Monday, August 16, 2010

Eugene Aram

From “The Book of Days”, and the "Newgate Calendar" (source of image), comes the story of Eugene Aram who was hanged at Tyburn, per these sources, on August 16, 1759. Aram was noteworthy firstly for being a scholar, having a noted facility for languages. Unfortunately, what gained him a historical note was his conviction for murdering a man named Daniel Clarke.

The murder may have been simply for gain, or he may have suspected his wife of having an affair with Clarke, which he claimed after conviction, and before his execution. The contrast between Aram’s extraordinary self-developed language skills and this act of violence has inspired several literary works. Among those is Thomas Hood’s “The Dream of Eugene Aram”, and Edward Lytton Bulwer’s “Eugene Aram, a Tale”.

It is Bulwer’s work that provides the link to Sir Walter Scott. Bulwer dedicated his work to Scott:



IT has long been the high and cherished hope of my ambition to add my humble tribute to the rich and numberless offerings that toe been laid upon the shrine of your genius. At each succeeding book that I have given to the world, I have paused to consider, if it were worthy of being inscribed with your great name, and at each I have played the procrastinator, and hoped for that morrow of better desert which never came. Having now arrived at a work which closes the series I contemplated from the first, it is possible that this may be the only opportunity afforded me of expressing that high, that just, that affectionate admiration with which you hare inspired me in common with all your cotemporaries, and which a French writer has not ungracefully termed " the happiest prerogative of genius." I seize this occasion, then, not as the best, but lest I should lose the last. As a Poet, and as a Novelist, your fame has attained to that height in which praise has become superfluous; but in the character of the writer, there seems to me a yet higher claim to veneration than in that of the writings. The example your genius sets us, who can emulate?—the example your moderation bequeaths to us, who shall forget? It is a great lesson to all cultivators of letters, to behold one who, in winning renown, has at last conquered envy, and who is at once without an equal and without a detractor.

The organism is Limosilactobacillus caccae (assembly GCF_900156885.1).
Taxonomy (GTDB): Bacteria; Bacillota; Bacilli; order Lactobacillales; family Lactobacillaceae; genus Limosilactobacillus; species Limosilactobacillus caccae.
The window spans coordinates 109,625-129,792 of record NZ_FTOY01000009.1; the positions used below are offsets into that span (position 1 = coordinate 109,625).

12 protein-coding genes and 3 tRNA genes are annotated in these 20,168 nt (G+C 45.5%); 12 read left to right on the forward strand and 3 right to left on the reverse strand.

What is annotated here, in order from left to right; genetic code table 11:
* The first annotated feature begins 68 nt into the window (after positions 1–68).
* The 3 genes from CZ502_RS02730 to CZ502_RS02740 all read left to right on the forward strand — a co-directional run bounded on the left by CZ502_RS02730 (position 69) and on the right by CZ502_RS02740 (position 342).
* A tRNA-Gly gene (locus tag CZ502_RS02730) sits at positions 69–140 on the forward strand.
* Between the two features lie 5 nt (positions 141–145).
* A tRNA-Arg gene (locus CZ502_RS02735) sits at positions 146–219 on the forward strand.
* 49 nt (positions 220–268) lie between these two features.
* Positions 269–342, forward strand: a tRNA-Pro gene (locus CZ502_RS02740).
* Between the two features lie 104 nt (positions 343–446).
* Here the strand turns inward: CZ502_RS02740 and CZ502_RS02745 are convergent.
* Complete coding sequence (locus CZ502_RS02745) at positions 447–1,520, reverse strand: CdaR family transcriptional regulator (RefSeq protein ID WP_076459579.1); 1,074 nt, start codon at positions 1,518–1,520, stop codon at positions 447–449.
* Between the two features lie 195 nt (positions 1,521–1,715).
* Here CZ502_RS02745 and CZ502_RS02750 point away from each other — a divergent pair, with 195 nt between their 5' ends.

You have left us for a while; but what heart does not, from that very absence, and from its reported cause, follow you to a southern shore, with feelings that make remembrance a duty scarcely less than a delight? What Scotchman can ever forget that you have immortalised his country — or what Englishman that you have bestowed an equal gift upon his language? Whatever the honours that await you abroad, you have left the gratitude, the homage, the very hearts of two mighty Nations to watch over your fame at home.

You, I feel assured, will not deem it presumptuous in one, who, to that bright and undying flame which now streams from the gray hills of Scotland,—the last halo with which you have crowned her literary glories, — has turned from his first childhood with a deep and unrelaxing devotion; — you, I feel assured, will not deem it presumptuous in him to inscribe an idle work with your illustrious name: — a work which, however worthless in itself, assumes something of value in his eyes when thus rendered a tribute of respect to you.


London, December 22, 1831

1 comment:

  1. Of course, what gained Edward Lytton Bulwer a historical note is writing "It was a dark and stormy night..."